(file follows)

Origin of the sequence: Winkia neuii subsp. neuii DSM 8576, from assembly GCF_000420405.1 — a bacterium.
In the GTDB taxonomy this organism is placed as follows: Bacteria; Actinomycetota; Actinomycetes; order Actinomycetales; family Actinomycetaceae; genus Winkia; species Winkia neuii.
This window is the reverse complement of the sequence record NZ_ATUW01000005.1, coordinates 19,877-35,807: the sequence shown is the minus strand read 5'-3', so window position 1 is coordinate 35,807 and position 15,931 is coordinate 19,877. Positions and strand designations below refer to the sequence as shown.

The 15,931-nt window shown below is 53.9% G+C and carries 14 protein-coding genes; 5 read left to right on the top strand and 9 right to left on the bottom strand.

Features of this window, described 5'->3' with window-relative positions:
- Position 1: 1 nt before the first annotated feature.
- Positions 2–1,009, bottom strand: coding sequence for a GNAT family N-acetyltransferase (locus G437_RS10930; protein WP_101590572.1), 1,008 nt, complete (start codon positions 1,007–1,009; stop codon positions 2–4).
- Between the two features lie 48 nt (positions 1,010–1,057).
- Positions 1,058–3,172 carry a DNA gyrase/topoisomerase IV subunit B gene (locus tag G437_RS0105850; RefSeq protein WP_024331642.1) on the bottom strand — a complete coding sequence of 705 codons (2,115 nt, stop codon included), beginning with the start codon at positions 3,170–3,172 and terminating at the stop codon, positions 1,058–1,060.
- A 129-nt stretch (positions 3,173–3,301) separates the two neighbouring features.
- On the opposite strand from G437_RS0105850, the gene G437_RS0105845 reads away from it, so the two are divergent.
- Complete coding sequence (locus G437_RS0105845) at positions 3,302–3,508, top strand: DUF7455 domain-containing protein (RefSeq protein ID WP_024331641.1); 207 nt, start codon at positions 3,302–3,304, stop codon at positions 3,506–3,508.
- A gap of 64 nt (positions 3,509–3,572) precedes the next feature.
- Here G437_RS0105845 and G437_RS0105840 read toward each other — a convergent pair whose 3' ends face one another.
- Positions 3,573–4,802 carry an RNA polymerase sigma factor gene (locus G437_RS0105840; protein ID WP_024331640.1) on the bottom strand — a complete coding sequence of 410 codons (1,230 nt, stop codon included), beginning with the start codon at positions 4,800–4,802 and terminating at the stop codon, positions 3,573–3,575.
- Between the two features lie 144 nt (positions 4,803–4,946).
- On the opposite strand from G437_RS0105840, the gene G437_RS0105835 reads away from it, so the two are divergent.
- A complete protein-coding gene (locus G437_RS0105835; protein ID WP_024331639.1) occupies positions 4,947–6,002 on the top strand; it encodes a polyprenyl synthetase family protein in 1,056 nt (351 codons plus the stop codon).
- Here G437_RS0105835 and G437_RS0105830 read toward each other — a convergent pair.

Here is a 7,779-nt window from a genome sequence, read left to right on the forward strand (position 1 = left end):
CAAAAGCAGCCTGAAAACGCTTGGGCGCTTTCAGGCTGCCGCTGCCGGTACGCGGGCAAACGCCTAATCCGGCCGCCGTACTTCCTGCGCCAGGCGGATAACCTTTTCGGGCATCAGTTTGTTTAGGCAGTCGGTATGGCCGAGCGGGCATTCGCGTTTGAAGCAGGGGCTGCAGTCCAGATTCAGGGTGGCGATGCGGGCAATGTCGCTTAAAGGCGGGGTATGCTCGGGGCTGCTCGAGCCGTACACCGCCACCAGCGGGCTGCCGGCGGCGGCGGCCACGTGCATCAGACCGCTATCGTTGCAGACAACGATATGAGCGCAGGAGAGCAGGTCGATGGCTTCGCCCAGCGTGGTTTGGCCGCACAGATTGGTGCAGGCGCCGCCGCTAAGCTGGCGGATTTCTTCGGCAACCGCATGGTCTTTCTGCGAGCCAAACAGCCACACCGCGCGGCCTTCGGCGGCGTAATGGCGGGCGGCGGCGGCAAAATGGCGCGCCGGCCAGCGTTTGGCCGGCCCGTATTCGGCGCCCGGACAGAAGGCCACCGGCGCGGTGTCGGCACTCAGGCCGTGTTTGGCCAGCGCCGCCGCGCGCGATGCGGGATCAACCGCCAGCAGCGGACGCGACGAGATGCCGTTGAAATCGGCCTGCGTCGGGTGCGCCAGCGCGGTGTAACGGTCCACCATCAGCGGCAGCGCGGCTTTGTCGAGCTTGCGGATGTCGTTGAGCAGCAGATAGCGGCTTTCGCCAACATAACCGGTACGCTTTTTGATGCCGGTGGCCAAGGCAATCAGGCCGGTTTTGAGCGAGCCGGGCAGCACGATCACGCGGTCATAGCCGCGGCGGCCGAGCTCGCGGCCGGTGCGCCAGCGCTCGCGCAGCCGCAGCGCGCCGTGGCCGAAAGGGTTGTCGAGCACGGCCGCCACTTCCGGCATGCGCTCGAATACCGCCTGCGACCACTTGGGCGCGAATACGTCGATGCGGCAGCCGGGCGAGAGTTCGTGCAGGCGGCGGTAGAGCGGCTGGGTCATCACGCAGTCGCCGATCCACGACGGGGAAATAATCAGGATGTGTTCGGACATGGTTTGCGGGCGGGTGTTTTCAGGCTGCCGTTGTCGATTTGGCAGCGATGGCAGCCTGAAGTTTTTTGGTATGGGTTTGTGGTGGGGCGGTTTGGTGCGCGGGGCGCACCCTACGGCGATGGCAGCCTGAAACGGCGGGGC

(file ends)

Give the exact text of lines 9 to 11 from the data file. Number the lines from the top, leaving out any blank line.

- Positions 1,058–3,172 carry a DNA gyrase/topoisomerase IV subunit B gene (locus tag G437_RS0105850; RefSeq protein WP_024331642.1) on the bottom strand — a complete coding sequence of 705 codons (2,115 nt, stop codon included), beginning with the start codon at positions 3,170–3,172 and terminating at the stop codon, positions 1,058–1,060.
- A 129-nt stretch (positions 3,173–3,301) separates the two neighbouring features.
- On the opposite strand from G437_RS0105850, the gene G437_RS0105845 reads away from it, so the two are divergent.